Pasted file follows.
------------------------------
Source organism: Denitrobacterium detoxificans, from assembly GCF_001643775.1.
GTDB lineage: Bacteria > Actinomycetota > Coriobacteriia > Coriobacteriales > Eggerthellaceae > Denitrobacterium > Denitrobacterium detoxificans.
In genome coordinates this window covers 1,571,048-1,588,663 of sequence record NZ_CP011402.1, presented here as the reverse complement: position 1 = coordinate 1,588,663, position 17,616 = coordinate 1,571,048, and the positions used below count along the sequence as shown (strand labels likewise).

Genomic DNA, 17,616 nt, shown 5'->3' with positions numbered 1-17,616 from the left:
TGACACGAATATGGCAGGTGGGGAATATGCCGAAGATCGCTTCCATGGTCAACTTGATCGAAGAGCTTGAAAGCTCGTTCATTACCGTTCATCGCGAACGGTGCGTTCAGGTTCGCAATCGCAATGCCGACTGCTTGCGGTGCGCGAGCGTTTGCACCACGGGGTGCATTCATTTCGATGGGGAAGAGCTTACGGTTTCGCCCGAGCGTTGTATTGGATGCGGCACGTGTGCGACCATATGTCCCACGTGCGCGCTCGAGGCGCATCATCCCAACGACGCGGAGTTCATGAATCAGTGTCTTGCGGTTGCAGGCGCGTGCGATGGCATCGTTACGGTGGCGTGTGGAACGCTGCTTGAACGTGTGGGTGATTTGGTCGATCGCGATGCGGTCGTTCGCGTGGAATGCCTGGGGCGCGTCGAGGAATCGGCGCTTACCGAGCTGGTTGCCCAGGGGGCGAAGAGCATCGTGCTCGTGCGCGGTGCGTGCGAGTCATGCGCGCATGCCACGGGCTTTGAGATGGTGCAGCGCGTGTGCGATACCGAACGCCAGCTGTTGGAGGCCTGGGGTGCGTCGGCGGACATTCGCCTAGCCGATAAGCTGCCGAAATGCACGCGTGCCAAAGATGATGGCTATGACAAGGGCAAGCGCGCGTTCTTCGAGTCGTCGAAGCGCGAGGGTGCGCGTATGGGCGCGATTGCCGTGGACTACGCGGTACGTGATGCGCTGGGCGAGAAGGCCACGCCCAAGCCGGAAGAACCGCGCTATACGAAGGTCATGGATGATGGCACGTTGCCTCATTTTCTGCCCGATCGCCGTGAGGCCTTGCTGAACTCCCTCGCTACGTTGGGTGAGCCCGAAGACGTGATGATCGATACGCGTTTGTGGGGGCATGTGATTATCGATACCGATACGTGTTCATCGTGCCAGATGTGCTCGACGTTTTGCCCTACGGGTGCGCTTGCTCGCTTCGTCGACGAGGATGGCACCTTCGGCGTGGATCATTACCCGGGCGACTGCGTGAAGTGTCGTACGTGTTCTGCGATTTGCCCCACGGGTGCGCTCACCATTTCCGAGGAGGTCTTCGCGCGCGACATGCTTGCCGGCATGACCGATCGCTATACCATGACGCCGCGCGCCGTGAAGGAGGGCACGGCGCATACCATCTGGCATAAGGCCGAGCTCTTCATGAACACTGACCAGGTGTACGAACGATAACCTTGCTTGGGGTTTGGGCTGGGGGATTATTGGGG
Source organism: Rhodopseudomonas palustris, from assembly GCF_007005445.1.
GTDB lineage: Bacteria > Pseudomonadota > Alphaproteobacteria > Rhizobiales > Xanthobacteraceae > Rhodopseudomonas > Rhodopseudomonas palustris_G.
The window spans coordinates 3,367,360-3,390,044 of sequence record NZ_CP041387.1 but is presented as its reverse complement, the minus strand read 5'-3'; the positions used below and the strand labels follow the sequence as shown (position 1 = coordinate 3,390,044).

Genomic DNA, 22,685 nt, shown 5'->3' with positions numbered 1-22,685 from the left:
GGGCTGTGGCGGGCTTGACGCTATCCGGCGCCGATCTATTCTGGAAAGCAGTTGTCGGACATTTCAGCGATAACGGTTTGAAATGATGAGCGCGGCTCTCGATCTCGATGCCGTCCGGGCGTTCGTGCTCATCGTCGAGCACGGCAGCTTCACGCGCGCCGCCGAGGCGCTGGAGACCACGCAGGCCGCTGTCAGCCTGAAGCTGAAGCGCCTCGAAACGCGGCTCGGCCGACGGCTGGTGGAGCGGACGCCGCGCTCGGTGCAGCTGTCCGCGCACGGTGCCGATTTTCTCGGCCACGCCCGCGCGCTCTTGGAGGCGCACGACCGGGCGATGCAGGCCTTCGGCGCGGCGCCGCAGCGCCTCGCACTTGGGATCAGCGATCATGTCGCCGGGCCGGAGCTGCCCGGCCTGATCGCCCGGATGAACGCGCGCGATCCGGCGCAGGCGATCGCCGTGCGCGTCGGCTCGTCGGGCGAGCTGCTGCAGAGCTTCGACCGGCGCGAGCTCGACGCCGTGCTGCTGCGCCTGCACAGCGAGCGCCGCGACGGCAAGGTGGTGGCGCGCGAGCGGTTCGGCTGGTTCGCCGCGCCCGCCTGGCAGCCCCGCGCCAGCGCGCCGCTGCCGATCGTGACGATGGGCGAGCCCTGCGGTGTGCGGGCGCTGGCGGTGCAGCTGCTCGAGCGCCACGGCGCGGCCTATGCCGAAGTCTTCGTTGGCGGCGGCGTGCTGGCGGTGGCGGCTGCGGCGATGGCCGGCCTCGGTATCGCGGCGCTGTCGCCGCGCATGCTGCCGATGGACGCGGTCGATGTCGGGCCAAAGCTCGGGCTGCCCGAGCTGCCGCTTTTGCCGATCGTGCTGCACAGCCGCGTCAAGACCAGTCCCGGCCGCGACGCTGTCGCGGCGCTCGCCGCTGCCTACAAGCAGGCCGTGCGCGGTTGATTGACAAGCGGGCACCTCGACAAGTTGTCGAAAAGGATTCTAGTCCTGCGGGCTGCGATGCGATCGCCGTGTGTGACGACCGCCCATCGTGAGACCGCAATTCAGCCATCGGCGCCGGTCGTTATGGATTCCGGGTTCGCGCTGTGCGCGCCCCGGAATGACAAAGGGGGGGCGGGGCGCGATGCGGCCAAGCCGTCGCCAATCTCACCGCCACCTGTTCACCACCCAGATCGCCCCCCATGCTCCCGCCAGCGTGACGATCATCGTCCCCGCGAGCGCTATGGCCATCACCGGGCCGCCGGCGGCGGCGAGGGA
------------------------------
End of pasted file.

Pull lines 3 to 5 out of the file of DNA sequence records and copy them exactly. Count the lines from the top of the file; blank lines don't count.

In genome coordinates this window covers 1,571,048-1,588,663 of sequence record NZ_CP011402.1, presented here as the reverse complement: position 1 = coordinate 1,588,663, position 17,616 = coordinate 1,571,048, and the positions used below count along the sequence as shown (strand labels likewise).

Genomic DNA, 17,616 nt, shown 5'->3' with positions numbered 1-17,616 from the left:
TGACACGAATATGGCAGGTGGGGAATATGCCGAAGATCGCTTCCATGGTCAACTTGATCGAAGAGCTTGAAAGCTCGTTCATTACCGTTCATCGCGAACGGTGCGTTCAGGTTCGCAATCGCAATGCCGACTGCTTGCGGTGCGCGAGCGTTTGCACCACGGGGTGCATTCATTTCGATGGGGAAGAGCTTACGGTTTCGCCCGAGCGTTGTATTGGATGCGGCACGTGTGCGACCATATGTCCCACGTGCGCGCTCGAGGCGCATCATCCCAACGACGCGGAGTTCATGAATCAGTGTCTTGCGGTTGCAGGCGCGTGCGATGGCATCGTTACGGTGGCGTGTGGAACGCTGCTTGAACGTGTGGGTGATTTGGTCGATCGCGATGCGGTCGTTCGCGTGGAATGCCTGGGGCGCGTCGAGGAATCGGCGCTTACCGAGCTGGTTGCCCAGGGGGCGAAGAGCATCGTGCTCGTGCGCGGTGCGTGCGAGTCATGCGCGCATGCCACGGGCTTTGAGATGGTGCAGCGCGTGTGCGATACCGAACGCCAGCTGTTGGAGGCCTGGGGTGCGTCGGCGGACATTCGCCTAGCCGATAAGCTGCCGAAATGCACGCGTGCCAAAGATGATGGCTATGACAAGGGCAAGCGCGCGTTCTTCGAGTCGTCGAAGCGCGAGGGTGCGCGTATGGGCGCGATTGCCGTGGACTACGCGGTACGTGATGCGCTGGGCGAGAAGGCCACGCCCAAGCCGGAAGAACCGCGCTATACGAAGGTCATGGATGATGGCACGTTGCCTCATTTTCTGCCCGATCGCCGTGAGGCCTTGCTGAACTCCCTCGCTACGTTGGGTGAGCCCGAAGACGTGATGATCGATACGCGTTTGTGGGGGCATGTGATTATCGATACCGATACGTGTTCATCGTGCCAGATGTGCTCGACGTTTTGCCCTACGGGTGCGCTTGCTCGCTTCGTCGACGAGGATGGCACCTTCGGCGTGGATCATTACCCGGGCGACTGCGTGAAGTGTCGTACGTGTTCTGCGATTTGCCCCACGGGTGCGCTCACCATTTCCGAGGAGGTCTTCGCGCGCGACATGCTTGCCGGCATGACCGATCGCTATACCATGACGCCGCGCGCCGTGAAGGAGGGCACGGCGCATACCATCTGGCATAAGGCCGAGCTCTTCATGAACACTGACCAGGTGTACGAACGATAACCTTGCTTGGGGTTTGGGCTGGGGGATTATTGGGG